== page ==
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October 20, 2013 10:21 pm
Who would be a business-school dean? It is a thought that must have gone through the heads of many business professors when they saw the very public firing of Doug Guthrie, the former dean of George Washington University School of Business, in the US, in August.
Whatever the rights and wrongs of the case, what struck me the most was the sheer personal venom unleashed in open forums by some of those who had been involved with the school. Hell hath no fury like a professor scorned, it seems.
Coincidentally, it was about the same time that I received an anonymous letter from a professor at a top European business school complaining about its own dean. After listing a catalogue of perceived misdemeanours by the dean, the correspondent wondered whether “the staff will rouse themselves to deal collectively with a ‘leader’ who is clearly out of control”. Stirring stuff.
But it was the final sentence that contained the nub. Once the dean was deposed, the writer continues, perhaps then the faculty could “reclaim” the business school for academe. Oh dear...
On one level, the unhappiness at this European school and that at George Washington University have a similar cause: the dean wanted to change things. At the European school one of the biggest complaints was that the dean expanded student numbers, which “interferes with research” – this at a time when most European schools would kill for more students.
But what is most disquieting is the inherent structural folly of a situation where a group of tenured professors with a job for life can effectively be judge and jury on the career of someone who has been appointed to change the way they, the professors, operate. After all, it is not as if these deans were having inappropriate relationships with students or dealing drugs from the dean’s office.
It is difficult to ascertain how many deans lose their jobs because the academic staff rejects them. This is particularly true in Europe where the standalone nature of business schools can give professors real power – at Insead, for example, the dean is elected on the basis of a faculty vote. In the US, by comparison, deans are almost invariably appointed by the president of the university, who also has the power to fire them.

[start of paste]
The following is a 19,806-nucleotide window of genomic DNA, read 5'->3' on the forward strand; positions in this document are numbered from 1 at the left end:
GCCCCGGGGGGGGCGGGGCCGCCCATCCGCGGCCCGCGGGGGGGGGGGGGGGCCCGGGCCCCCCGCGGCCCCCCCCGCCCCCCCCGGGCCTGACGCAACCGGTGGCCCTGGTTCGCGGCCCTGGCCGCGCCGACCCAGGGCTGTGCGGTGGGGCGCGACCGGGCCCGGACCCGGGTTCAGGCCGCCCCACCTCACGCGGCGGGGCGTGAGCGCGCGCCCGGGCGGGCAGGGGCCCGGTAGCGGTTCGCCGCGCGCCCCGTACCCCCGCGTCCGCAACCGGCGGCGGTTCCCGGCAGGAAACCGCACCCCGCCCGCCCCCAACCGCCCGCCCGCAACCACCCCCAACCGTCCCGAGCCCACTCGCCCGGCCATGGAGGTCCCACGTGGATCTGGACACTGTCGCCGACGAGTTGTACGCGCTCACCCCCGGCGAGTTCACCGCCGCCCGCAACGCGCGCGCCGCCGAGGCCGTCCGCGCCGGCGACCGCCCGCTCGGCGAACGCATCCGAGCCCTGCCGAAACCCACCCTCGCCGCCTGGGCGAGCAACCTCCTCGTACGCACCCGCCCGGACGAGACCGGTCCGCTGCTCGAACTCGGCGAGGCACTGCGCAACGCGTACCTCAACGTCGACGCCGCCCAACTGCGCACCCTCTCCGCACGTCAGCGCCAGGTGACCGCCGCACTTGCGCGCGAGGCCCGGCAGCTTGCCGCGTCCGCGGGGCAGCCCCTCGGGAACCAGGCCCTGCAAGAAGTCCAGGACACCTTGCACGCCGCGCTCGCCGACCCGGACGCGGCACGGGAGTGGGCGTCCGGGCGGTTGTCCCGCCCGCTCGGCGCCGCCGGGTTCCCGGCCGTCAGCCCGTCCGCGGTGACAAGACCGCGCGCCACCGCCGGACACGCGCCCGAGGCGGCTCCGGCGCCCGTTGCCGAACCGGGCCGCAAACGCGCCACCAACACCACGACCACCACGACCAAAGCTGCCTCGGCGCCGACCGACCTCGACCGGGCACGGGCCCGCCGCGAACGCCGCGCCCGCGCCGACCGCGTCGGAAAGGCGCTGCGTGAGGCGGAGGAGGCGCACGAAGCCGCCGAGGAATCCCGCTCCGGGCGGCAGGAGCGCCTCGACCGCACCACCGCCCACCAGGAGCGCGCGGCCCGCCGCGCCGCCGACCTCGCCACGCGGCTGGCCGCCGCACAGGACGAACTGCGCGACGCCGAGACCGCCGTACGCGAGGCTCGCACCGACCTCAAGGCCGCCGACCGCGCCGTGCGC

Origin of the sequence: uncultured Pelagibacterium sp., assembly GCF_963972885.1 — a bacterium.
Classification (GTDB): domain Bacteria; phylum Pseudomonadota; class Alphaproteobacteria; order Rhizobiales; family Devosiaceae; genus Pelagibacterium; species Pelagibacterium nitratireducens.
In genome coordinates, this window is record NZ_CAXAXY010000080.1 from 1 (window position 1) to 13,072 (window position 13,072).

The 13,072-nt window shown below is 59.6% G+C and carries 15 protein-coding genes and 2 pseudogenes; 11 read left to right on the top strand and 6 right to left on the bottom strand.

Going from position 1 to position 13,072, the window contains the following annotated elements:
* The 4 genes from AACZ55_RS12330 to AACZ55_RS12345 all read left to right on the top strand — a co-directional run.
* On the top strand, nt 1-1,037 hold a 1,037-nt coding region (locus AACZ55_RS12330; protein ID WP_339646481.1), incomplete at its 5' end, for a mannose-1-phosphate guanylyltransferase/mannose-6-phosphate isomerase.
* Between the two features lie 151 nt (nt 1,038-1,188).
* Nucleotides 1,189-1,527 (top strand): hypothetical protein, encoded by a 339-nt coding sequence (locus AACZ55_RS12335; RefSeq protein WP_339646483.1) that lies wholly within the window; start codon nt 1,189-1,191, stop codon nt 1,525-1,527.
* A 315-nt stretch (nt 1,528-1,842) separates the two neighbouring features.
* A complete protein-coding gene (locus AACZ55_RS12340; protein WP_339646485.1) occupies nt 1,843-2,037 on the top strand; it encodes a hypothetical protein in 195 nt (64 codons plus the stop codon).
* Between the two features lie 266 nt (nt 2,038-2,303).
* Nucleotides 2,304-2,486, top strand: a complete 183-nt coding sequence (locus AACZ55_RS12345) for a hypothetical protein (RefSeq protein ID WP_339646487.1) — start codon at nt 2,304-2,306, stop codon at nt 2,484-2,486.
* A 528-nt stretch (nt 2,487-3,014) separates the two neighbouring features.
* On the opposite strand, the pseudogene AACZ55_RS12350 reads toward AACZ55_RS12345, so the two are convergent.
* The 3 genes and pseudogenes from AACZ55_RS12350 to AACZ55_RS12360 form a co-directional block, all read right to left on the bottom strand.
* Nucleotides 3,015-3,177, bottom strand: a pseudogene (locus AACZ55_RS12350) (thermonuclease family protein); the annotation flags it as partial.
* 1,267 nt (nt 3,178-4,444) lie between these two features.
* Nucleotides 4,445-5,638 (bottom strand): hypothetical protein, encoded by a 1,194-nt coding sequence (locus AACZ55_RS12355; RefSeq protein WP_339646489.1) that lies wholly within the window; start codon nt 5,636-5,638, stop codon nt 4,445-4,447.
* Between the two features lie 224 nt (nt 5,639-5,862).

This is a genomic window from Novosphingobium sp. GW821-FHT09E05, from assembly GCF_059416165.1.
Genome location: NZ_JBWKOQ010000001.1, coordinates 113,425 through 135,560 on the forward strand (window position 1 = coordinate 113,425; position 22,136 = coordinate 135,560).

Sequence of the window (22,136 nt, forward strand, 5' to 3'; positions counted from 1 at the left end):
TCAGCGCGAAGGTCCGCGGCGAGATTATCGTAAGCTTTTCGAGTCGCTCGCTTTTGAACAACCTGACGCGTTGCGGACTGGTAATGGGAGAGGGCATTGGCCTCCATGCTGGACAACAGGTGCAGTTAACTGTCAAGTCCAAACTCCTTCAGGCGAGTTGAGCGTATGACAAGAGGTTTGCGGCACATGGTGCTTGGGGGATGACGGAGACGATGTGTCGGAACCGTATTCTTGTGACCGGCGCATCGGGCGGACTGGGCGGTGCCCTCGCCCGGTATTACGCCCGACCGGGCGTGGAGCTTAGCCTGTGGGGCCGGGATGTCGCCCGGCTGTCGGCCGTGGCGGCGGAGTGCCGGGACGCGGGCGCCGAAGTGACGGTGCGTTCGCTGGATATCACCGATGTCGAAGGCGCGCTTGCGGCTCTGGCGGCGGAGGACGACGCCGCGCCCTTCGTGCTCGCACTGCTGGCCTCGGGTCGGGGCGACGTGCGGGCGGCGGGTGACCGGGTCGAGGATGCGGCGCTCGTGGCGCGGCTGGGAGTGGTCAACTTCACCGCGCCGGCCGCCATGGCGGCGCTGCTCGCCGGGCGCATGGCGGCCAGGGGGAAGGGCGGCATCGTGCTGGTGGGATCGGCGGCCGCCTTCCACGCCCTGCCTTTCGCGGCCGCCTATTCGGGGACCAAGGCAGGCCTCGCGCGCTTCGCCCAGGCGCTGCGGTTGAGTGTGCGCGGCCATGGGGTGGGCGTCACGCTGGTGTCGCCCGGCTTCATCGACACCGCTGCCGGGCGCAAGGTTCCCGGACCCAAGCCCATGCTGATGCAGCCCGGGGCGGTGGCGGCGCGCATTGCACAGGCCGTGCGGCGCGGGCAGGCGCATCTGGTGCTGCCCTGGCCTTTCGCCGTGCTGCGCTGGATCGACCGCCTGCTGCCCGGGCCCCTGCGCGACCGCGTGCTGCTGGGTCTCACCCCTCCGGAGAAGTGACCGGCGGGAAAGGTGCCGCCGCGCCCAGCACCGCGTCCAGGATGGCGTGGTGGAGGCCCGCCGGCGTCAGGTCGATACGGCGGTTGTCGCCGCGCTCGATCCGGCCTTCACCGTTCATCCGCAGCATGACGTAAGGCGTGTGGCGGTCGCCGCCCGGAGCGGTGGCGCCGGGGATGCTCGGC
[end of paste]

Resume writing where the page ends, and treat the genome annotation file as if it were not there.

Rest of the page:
What is clear is that the tenure of deans is getting shorter. A quick look down the list of the top 25 EMBA programmes in this year’s Financial Times’ ranking paints a telling picture. The average tenure of deans at the 27 schools running these programmes is less than five years – and these are the world’s top business schools. What is more, that figure is being held up by just a handful of long-serving bosses: Bernard Ramanantsoa at HEC Paris (18 years), Jordi Canals at Iese Business School (12 years), Glenn Hubbard at Columbia Business School (nine years) and Santiago Iñiguez at IE Business School (nine years).
More rigorous research is done by AACSB, the US accreditation body. The 2011-12 AACSB deans’ survey asked how long the previous dean had held the job. The average deanship of the 346 US-based schools that responded was 5.73 years. The median was four years.
The Wharton school in the US, Manchester Business School in the UK, the Rotman school in Canada and Hong Kong UST in China are just some of the schools looking for their next dean.
This short tenure is particularly problematic because the recruitment process for a new dean takes so long. The top schools require deans to give a year’s notice – Thomas Robertson announced his intention to leave the Wharton school at the University of Pennsylvania early this year, but will depart in mid-2014. How difficult must it be for any dean in this position to implement changes when everyone knows he or she has one foot out of the door?
What is equally strange, though, is that when business school do net themselves a top-notch dean, some arcane university rule often means they have to get rid of them after a specified period of time. Of course they are only ousted from the dean’s job – their tenure as professor continues, should they want it. Which highlights another peculiar situation. If the chief executive of a bank or the editor of a newspaper steps down, they do not go back to being a branch cashier or a reporter. So why do most ex-deans return to become professors again, working for someone who has replaced them as dean?
All of which raises a final question: what exactly is the atmosphere like around the water cooler in the business school at George Washington University these days?
In an earlier version of this article, we incorrectly stated that Roger Martin, former dean of the Rotman School at the University of Toronto, was ousted and unceremoniously kicked out of his job at the end of his term of office.
In fact Mr Martin decided, after 15 years’ service, to step down on his own initiative one year before the end of his term, having completed the major projects on which he had been working. Dr David Naylor, President Emeritus of the University of Toronto, has confirmed Mr Martin chose his own date of departure and left his post amid celebrations of his legacy.
We are happy to make the position clear. We apologise to Mr Martin for the inaccuracy.
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